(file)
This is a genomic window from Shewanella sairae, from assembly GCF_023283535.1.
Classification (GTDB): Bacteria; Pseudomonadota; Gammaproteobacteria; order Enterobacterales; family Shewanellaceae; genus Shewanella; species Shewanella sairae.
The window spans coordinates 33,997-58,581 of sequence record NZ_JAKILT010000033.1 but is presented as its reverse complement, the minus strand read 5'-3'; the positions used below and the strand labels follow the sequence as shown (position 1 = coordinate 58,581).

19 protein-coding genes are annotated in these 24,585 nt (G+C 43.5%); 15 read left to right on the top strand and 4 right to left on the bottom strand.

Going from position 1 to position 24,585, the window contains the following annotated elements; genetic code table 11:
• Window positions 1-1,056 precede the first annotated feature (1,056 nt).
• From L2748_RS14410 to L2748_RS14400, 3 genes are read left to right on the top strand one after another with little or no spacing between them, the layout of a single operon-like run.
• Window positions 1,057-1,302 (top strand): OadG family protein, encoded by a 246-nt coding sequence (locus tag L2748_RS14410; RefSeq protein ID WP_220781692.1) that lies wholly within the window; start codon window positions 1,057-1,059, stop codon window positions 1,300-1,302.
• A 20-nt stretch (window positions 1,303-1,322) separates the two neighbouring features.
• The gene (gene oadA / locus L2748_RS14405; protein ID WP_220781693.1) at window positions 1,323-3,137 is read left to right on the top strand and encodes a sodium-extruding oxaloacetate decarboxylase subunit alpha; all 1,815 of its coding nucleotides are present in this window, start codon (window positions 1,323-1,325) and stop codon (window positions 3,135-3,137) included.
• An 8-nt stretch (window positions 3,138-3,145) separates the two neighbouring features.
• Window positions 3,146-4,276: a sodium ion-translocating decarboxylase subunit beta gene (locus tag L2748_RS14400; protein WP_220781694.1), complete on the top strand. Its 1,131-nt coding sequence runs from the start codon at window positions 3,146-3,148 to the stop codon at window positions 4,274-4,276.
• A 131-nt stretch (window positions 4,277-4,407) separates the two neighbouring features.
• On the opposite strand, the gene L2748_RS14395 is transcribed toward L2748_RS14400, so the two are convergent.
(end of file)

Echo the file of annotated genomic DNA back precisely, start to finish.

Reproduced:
This is a genomic window from Shewanella sairae, from assembly GCF_023283535.1.
Classification (GTDB): Bacteria; Pseudomonadota; Gammaproteobacteria; order Enterobacterales; family Shewanellaceae; genus Shewanella; species Shewanella sairae.
The window spans coordinates 33,997-58,581 of sequence record NZ_JAKILT010000033.1 but is presented as its reverse complement, the minus strand read 5'-3'; the positions used below and the strand labels follow the sequence as shown (position 1 = coordinate 58,581).

19 protein-coding genes are annotated in these 24,585 nt (G+C 43.5%); 15 read left to right on the top strand and 4 right to left on the bottom strand.

Going from position 1 to position 24,585, the window contains the following annotated elements; genetic code table 11:
• Window positions 1-1,056 precede the first annotated feature (1,056 nt).
• From L2748_RS14410 to L2748_RS14400, 3 genes are read left to right on the top strand one after another with little or no spacing between them, the layout of a single operon-like run.
• Window positions 1,057-1,302 (top strand): OadG family protein, encoded by a 246-nt coding sequence (locus tag L2748_RS14410; RefSeq protein ID WP_220781692.1) that lies wholly within the window; start codon window positions 1,057-1,059, stop codon window positions 1,300-1,302.
• A 20-nt stretch (window positions 1,303-1,322) separates the two neighbouring features.
• The gene (gene oadA / locus L2748_RS14405; protein ID WP_220781693.1) at window positions 1,323-3,137 is read left to right on the top strand and encodes a sodium-extruding oxaloacetate decarboxylase subunit alpha; all 1,815 of its coding nucleotides are present in this window, start codon (window positions 1,323-1,325) and stop codon (window positions 3,135-3,137) included.
• An 8-nt stretch (window positions 3,138-3,145) separates the two neighbouring features.
• Window positions 3,146-4,276: a sodium ion-translocating decarboxylase subunit beta gene (locus tag L2748_RS14400; protein WP_220781694.1), complete on the top strand. Its 1,131-nt coding sequence runs from the start codon at window positions 3,146-3,148 to the stop codon at window positions 4,274-4,276.
• A 131-nt stretch (window positions 4,277-4,407) separates the two neighbouring features.
• On the opposite strand, the gene L2748_RS14395 is transcribed toward L2748_RS14400, so the two are convergent.